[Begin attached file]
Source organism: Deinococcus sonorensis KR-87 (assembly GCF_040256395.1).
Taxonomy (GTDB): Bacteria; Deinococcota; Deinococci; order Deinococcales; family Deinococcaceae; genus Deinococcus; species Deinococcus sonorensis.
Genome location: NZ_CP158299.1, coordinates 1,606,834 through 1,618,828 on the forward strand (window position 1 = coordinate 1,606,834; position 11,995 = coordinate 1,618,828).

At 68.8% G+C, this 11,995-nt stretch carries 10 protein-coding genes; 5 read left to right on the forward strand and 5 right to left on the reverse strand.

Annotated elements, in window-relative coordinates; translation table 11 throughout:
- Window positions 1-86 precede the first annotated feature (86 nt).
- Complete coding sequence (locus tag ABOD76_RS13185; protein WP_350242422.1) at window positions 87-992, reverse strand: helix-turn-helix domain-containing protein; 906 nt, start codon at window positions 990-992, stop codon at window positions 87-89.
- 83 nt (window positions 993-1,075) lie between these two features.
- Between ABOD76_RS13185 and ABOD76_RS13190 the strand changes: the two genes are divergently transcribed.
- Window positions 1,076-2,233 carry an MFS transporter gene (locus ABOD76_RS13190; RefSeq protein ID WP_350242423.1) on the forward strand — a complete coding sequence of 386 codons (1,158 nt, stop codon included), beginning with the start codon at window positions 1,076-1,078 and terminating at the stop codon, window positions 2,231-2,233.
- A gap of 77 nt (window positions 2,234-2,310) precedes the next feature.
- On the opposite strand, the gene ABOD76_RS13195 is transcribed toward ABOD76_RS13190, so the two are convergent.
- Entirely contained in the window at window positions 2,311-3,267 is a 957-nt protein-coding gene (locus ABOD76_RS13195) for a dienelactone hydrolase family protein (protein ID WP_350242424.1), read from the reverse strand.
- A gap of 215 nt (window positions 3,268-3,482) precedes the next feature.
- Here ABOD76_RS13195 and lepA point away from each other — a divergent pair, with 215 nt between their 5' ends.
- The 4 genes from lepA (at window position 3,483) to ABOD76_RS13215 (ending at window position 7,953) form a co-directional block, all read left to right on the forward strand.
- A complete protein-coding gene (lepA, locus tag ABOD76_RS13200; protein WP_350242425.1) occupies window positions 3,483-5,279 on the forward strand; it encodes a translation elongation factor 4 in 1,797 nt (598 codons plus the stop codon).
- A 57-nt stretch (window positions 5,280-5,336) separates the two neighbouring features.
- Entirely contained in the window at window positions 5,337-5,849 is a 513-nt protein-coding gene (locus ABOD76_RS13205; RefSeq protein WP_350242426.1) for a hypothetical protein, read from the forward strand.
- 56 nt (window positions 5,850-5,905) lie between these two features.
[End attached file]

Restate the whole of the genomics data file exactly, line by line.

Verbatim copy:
Source organism: Deinococcus sonorensis KR-87 (assembly GCF_040256395.1).
Taxonomy (GTDB): Bacteria; Deinococcota; Deinococci; order Deinococcales; family Deinococcaceae; genus Deinococcus; species Deinococcus sonorensis.
Genome location: NZ_CP158299.1, coordinates 1,606,834 through 1,618,828 on the forward strand (window position 1 = coordinate 1,606,834; position 11,995 = coordinate 1,618,828).

At 68.8% G+C, this 11,995-nt stretch carries 10 protein-coding genes; 5 read left to right on the forward strand and 5 right to left on the reverse strand.

Annotated elements, in window-relative coordinates; translation table 11 throughout:
- Window positions 1-86 precede the first annotated feature (86 nt).
- Complete coding sequence (locus tag ABOD76_RS13185; protein WP_350242422.1) at window positions 87-992, reverse strand: helix-turn-helix domain-containing protein; 906 nt, start codon at window positions 990-992, stop codon at window positions 87-89.
- 83 nt (window positions 993-1,075) lie between these two features.
- Between ABOD76_RS13185 and ABOD76_RS13190 the strand changes: the two genes are divergently transcribed.
- Window positions 1,076-2,233 carry an MFS transporter gene (locus ABOD76_RS13190; RefSeq protein ID WP_350242423.1) on the forward strand — a complete coding sequence of 386 codons (1,158 nt, stop codon included), beginning with the start codon at window positions 1,076-1,078 and terminating at the stop codon, window positions 2,231-2,233.
- A gap of 77 nt (window positions 2,234-2,310) precedes the next feature.
- On the opposite strand, the gene ABOD76_RS13195 is transcribed toward ABOD76_RS13190, so the two are convergent.
- Entirely contained in the window at window positions 2,311-3,267 is a 957-nt protein-coding gene (locus ABOD76_RS13195) for a dienelactone hydrolase family protein (protein ID WP_350242424.1), read from the reverse strand.
- A gap of 215 nt (window positions 3,268-3,482) precedes the next feature.
- Here ABOD76_RS13195 and lepA point away from each other — a divergent pair, with 215 nt between their 5' ends.
- The 4 genes from lepA (at window position 3,483) to ABOD76_RS13215 (ending at window position 7,953) form a co-directional block, all read left to right on the forward strand.
- A complete protein-coding gene (lepA, locus tag ABOD76_RS13200; protein WP_350242425.1) occupies window positions 3,483-5,279 on the forward strand; it encodes a translation elongation factor 4 in 1,797 nt (598 codons plus the stop codon).
- A 57-nt stretch (window positions 5,280-5,336) separates the two neighbouring features.
- Entirely contained in the window at window positions 5,337-5,849 is a 513-nt protein-coding gene (locus ABOD76_RS13205; RefSeq protein WP_350242426.1) for a hypothetical protein, read from the forward strand.
- 56 nt (window positions 5,850-5,905) lie between these two features.